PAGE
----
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Posts tagged Corubal River

Geba and Gambia Rivers in West Africa

13.4N 16.5W

December 28th, 2011 Category: Rivers

The Gambia, Senegal and Guinea-Bissau - December 23rd, 2011

Sediments from the Geba River give a tan color to the waters off the coast of Guinea-Bissau, in West Africa (lower right quadrant). The river has a total length of about 340 miles (550 km). Before reaching the Atlantic, the river broadens into a wide estuary below Xime (where it is joined by the Corubal River), with a total width of about 10 miles (16 km) at Bissau.

Further north up the coast is the Gambia River, also a major river in West Africa. It runs 1,130 kilometres (700 mi) from the Fouta Djallon plateau in north Guinea westward through Senegal and The Gambia to the Atlantic Ocean at the city of Banjul. About 100 km from its mouth it gradually widens, to over 10 km wide where it meets the sea.

Bay of Arguin and Geba River Estuary on Coast of West Africa – December 22nd, 2011

15.0N 16.6W

December 22nd, 2011 Category: Image of the day, Phytoplankton, Rivers, Sediments

Mauritania, Senegal and Guinea-Bissau - December 18th, 2011

The waters along the Atlantic Coast of West Africa appear green in two areas: in the Bay of Arguin, on the shores of Mauritania (top), and by the mouth of the Geba River, in Guinea-Bissau (bottom).

The waters in the former appear greenish due to phytoplankton growth, while the waters by the latter appear greenish due to brown sediments diffusing into the waters of the Atlantic.

The Geba is a river of West Africa that rises in Guinea, passes through Senegal, and reaches the Atlantic Ocean in Guinea-Bissau. It is about 340 miles (550 km) in total length. It broadens into a wide estuary below Xime (where it is joined by the Corubal River), with a total width of about 10 miles (16 km) at Bissau.

Geba River Spilling Sediments into the Atlantic, Guinea Bissau

January 11th, 2010 Category: Rivers

Guinea Bissau - December 16th, 2009

Guinea Bissau - December 16th, 2009

The Geba is a river of West Africa that rises in Guinea, passes through Senegal, and reaches the Atlantic Ocean in Guinea-Bissau. It is about 340 miles in total length. Here, it can be seen near its mouth, spilling thick tan sediments into the ocean.

Its tributary the Colufe River joins the Geba at Bafatá. After passing by Geba town and Bambadinca, the river broadens into a wide estuary below Xime (where it is joined by the Corubal River), with a total width of about 10 miles at Bissau.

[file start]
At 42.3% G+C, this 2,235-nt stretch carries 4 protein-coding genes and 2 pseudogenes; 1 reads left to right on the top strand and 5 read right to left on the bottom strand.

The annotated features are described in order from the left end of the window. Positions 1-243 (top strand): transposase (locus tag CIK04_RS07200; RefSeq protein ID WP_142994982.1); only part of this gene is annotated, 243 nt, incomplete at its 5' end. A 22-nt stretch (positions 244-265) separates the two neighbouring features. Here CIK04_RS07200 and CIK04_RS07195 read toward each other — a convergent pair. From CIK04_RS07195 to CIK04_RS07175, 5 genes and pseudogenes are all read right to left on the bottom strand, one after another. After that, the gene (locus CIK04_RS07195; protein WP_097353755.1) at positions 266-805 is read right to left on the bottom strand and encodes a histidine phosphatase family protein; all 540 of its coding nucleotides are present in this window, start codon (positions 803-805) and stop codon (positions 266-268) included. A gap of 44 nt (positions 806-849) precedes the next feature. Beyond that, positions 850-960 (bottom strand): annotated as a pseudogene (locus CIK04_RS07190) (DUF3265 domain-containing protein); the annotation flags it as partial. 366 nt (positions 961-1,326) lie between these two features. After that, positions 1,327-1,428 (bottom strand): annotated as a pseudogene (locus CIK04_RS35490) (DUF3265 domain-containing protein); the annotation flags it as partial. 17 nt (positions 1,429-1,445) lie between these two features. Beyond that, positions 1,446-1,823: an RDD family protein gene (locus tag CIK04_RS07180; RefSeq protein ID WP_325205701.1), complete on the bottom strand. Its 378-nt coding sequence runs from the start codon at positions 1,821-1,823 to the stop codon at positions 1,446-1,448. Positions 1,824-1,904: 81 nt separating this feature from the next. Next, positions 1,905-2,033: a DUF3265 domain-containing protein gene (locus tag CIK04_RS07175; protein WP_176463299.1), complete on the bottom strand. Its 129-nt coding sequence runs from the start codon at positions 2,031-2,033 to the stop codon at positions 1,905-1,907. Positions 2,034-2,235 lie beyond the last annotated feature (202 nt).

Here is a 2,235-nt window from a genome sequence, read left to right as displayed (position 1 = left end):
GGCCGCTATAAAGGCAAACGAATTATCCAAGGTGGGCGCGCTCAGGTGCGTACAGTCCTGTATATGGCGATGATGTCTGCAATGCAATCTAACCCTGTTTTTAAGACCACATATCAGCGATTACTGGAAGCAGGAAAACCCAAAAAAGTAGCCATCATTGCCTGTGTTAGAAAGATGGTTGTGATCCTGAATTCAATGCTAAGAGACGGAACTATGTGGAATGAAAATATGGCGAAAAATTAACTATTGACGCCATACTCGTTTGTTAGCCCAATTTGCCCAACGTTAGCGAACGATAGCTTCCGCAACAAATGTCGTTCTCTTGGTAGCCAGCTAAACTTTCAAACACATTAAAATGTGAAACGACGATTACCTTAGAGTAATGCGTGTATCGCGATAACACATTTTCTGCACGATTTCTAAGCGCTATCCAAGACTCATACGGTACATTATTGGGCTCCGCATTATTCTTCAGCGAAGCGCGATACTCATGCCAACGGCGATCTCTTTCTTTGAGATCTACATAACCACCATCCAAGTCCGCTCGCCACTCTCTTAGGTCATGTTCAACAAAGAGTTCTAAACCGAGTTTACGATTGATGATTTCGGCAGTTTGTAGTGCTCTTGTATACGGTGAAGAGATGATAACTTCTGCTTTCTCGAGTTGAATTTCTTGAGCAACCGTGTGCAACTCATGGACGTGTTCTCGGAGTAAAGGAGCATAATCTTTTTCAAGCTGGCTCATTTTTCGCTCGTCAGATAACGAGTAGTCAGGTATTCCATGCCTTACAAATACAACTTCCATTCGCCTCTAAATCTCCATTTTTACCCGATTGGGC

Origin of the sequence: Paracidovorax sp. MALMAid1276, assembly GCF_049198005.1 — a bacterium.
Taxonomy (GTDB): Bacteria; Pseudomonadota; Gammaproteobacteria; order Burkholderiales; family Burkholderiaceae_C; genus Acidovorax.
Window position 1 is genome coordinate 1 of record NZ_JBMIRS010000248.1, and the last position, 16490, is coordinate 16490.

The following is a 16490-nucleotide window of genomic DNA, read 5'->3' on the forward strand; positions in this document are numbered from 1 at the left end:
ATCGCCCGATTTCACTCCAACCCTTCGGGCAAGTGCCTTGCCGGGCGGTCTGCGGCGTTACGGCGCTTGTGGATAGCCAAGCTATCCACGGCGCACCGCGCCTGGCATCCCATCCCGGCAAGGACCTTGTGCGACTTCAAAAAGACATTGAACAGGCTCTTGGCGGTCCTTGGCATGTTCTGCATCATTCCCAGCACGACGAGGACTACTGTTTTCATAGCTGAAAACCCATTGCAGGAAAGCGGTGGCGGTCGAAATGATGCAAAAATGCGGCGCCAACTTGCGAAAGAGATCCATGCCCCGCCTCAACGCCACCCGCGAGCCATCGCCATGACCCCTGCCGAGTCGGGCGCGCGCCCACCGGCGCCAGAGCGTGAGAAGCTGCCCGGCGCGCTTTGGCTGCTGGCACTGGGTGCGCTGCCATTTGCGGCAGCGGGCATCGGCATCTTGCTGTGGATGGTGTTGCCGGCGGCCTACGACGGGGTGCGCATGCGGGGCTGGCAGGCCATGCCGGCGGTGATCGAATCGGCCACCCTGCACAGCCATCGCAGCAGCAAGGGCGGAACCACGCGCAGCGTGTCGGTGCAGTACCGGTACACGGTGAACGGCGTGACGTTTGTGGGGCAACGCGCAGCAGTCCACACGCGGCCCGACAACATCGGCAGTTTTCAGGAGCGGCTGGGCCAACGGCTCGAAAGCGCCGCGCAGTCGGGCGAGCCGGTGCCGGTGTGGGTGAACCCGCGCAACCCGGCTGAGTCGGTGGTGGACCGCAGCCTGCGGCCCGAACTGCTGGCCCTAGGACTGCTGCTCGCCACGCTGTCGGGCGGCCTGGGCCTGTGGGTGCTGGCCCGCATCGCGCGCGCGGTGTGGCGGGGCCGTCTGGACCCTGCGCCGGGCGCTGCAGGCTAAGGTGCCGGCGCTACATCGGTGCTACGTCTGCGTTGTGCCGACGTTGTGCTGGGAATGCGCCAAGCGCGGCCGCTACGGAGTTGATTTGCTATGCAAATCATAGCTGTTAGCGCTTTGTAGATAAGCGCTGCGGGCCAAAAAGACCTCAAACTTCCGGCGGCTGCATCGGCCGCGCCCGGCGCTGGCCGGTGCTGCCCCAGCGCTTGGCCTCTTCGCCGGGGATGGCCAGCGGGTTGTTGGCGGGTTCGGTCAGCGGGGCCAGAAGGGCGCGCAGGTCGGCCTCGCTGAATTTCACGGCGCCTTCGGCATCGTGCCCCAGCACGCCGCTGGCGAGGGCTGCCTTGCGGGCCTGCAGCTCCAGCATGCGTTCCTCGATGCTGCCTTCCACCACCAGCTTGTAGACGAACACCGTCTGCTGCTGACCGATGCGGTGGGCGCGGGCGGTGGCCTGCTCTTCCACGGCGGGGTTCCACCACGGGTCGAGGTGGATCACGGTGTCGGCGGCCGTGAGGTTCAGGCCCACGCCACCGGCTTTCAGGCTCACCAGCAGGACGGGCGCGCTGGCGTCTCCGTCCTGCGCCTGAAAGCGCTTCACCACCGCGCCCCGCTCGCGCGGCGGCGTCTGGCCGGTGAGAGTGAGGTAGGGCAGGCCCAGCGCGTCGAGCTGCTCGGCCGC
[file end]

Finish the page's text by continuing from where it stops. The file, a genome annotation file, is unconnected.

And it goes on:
It has long been an important trade route connecting into the interior; it is accessible to 2,000-ton ships some 90 miles in, and shallow-draft vessels even further.

Coastline of Senegal, the Gambia and Guinea-Bissau

November 28th, 2008 Category: Rivers

Coastline of Senegal, the Gambia and Guinea-Bissau - November 26th, 2008

Coastline of Senegal, the Gambia and Guinea-Bissau - November 26th, 2008

This full resolution image give us a fine view of the West African coast, from Dakar, Senegal (top left) to Cacine, Guinea-Bissau (bottom right), passing through The Gambia in the center. Moving southward, the terrain changes from arid desert to forest.

It also allows us to see many rivers flowing out into the Atlantic Ocean. The river located at the point where the terrain changes from tan to green is the Gambia River, 1,130 km (700 mi) long, reaching the Atlantic Ocean near the city of Banjul.

Further south, in Senegal, is the Casamance River, 320km (200mi) in length. Moving down into Guinea-Bissau, we have the Cacheu River (Farim River), 257 km long.

Continuing south through Guinea Bissau, the most visible river is the Geba, appearing tan due to sediments. As it flows past the capital city of Bissau and through the Bissagos Archipelago, we can see the sediments filter out into the Atlantic Ocean.

The Bissagos Archipelago, also known as the Bissagos Islands or the Arquipélago dos Bijagós, is a group of 18 major islands and dozens of smaller ones that constitute a UNESCO biosphere reserve.

South of the Geba River is the Corubal River, one of the Geba’s tributaries.

source Wikipedia